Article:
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Seattle University College of Nursing is Hiring!We are looking for outstanding teachers andscholars to
teach in one or more of the following areas: Psychiatric-Mental Health Nursing; Pediatric and/or Family Nursing; Obstetrics and/or Midwifery, and
Adult Health and/or Gerontological Nursing.
Drs. Bonnie H. Bowie and Katherine Camacho Carr appear in Journal of Professional NursingThe article, “From Coach to Colleague: Adjusting Pedagogical Approaches and Attitudes in Accelerated Nursing Programs” discusses pedagogical approaches helpful in teaching and mentoring accelerated nursing students.
Anita Mikasa and Terry Cicero featured in Clinical Simulation in NursingTheir article focuses on the development of a simulation evaluation tool at SU.
Friday, May 08, 2009
The following article recently appeared in the SU publication Broadway and Madison. Our Associate Dean of Academic Affairs, Barbara Anderson, chairs the IRB committee and has played an integral role in its success.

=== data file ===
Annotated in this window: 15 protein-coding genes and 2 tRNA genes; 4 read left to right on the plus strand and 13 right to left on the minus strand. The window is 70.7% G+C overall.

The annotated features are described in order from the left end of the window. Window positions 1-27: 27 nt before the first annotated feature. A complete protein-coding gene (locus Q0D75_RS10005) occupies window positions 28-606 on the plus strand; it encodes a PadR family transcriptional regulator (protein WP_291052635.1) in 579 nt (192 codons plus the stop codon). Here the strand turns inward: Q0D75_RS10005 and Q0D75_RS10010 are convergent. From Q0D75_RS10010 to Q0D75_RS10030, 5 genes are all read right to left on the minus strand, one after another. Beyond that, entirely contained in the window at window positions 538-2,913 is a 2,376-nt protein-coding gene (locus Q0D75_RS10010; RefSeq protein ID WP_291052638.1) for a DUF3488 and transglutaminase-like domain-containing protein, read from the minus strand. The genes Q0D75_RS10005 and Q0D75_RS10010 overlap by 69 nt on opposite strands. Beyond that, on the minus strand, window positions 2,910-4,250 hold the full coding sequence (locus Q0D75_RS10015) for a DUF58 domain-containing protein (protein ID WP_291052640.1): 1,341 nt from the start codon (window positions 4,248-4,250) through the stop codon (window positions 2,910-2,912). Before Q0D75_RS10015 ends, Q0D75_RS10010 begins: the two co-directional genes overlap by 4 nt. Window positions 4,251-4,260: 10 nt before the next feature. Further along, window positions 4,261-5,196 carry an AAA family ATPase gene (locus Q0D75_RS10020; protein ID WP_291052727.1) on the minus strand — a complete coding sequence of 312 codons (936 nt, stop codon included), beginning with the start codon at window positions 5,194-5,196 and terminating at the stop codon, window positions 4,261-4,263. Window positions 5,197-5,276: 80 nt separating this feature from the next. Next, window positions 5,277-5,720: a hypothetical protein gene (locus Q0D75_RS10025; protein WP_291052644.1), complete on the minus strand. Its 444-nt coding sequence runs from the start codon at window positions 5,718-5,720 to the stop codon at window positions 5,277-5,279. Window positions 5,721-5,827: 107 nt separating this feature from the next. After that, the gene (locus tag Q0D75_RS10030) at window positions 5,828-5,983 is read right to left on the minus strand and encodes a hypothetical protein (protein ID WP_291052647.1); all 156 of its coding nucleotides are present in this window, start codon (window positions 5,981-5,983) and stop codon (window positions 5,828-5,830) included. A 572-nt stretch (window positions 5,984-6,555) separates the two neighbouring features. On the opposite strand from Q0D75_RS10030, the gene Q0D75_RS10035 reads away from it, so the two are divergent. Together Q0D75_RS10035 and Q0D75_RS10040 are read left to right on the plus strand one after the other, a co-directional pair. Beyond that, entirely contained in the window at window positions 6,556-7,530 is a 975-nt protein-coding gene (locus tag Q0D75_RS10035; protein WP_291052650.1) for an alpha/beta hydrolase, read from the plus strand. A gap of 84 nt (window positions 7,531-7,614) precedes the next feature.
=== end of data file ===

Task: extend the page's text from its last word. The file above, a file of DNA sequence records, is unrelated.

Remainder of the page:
During one of their recent meetings, Seattle University’s Institutional Review Board (IRB) is graciously responding to a guest’s questions about the group and how it operates, yet their cordiality is tinged with a collective sense of restlessness to get back to the task at hand. And no wonder. The IRB must sign off on every research project done at SU that involves human subjects, and the number of these projects—or protocols, as they are officially known—has skyrocketed in recent years. The 14-member board reviewed 80 protocols last year, up from 53 the previous year. SU’s IRB was established eight years ago in response to a mandate by the federal government to protect human subjects involved in research projects. Similar bodies exist on campuses across the country. If SU’s review board seems serious, it’s because the stakes are so high. Newspapers are replete with horror stories of ill-conceived research projects. There’s the study in which thousands of cell phone users were tracked without their knowledge and consent. Or the professor who thought it was a good idea to send letters to restaurants that made phony claims of food poisoning to see how they would respond. Universities clearly have a lot to lose in terms of money and reputation when it comes to research involving human subjects. Yet, there’s more to it than avoiding lawsuits and bad PR, say members of SU’s review board. Barbara Anderson, chair of the IRB and associate dean for academic affairs in the College of Nursing, puts it in these terms: “We are here to protect vulnerable populations while respecting academic freedom.” The IRB’s purview covers a wide range of research. It doesn’t have to involve an invasive medical procedure to warrant the board’s review. It can be something as seemingly innocuous as conducting a survey. Particular attention is given to studies involving children or any other population that would be considered vulnerable according to the government guidelines, including the mentally impaired, incarcerated, elderly and pregnant, to name a few. Protections are also given to people who might not be part of a vulnerable population going into the study, but could be put in vulnerable situations as a result of the research. As for the recent spike in protocol reviews, IRB administrator Leesa Brown says it’s primarily attributable to a heightened awareness on the part of SU researchers. She says about 70 percent of the protocols come from students, and she points to better advising and mentoring as contributing factors in getting more protocols before the board. In her role as sponsored research officer, Brown does outreach to students, regularly visiting classes to let them know about their responsibilities before they delve into their research. Board members see themselves as collaborators in helping to make sure SU research is done in accordance with the government’s expectations and the university’s mission. “We don’t police research,” Brown adds. “It’s still up to faculty, students and staff to implement this. But we’re there to help.”
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